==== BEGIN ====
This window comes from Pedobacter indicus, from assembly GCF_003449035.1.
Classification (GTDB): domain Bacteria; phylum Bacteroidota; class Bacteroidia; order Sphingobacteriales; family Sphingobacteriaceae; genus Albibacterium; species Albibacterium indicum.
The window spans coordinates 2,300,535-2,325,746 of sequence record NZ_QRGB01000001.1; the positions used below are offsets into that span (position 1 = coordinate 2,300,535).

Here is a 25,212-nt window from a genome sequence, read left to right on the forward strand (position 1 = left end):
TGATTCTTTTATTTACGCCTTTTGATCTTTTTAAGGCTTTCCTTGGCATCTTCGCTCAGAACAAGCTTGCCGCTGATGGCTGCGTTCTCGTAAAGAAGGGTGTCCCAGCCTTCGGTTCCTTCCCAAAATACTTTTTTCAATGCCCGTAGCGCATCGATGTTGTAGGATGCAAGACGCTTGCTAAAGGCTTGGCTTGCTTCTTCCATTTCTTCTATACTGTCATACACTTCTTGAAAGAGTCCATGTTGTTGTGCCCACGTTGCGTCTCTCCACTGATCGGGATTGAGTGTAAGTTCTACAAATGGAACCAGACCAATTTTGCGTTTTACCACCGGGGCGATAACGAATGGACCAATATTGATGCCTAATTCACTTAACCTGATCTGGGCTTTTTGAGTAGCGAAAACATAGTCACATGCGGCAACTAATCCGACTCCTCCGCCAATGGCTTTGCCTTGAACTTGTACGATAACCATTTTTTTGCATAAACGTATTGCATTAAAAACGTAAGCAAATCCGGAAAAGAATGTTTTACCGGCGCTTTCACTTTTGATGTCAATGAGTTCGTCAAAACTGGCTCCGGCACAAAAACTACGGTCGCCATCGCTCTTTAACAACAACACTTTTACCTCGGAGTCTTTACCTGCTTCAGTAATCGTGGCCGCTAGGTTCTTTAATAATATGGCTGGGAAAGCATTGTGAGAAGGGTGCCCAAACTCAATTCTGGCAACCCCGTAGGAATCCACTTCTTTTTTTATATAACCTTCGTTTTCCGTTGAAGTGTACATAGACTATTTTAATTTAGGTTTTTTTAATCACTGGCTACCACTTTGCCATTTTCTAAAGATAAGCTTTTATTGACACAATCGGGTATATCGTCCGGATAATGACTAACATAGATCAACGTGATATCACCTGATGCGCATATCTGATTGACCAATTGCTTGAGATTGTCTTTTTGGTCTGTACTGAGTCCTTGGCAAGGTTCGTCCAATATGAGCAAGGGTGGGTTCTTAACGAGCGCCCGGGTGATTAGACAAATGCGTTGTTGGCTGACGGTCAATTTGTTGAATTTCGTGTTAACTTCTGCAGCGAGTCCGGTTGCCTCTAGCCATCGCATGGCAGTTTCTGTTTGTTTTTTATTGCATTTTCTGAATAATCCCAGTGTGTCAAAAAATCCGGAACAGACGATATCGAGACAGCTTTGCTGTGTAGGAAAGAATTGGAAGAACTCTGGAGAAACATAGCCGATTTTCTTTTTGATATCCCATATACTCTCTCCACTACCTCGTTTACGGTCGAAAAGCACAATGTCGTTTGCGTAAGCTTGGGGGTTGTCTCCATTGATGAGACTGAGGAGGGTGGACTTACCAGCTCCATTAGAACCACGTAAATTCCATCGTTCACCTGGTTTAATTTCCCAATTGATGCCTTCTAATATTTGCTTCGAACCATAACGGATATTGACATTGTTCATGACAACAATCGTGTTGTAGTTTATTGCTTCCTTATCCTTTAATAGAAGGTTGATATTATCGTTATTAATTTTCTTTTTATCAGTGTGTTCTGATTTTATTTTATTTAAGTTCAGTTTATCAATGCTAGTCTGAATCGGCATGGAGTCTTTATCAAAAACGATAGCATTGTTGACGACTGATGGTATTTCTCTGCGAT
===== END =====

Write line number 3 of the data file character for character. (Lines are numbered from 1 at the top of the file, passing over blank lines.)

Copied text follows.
The window spans coordinates 2,300,535-2,325,746 of sequence record NZ_QRGB01000001.1; the positions used below are offsets into that span (position 1 = coordinate 2,300,535).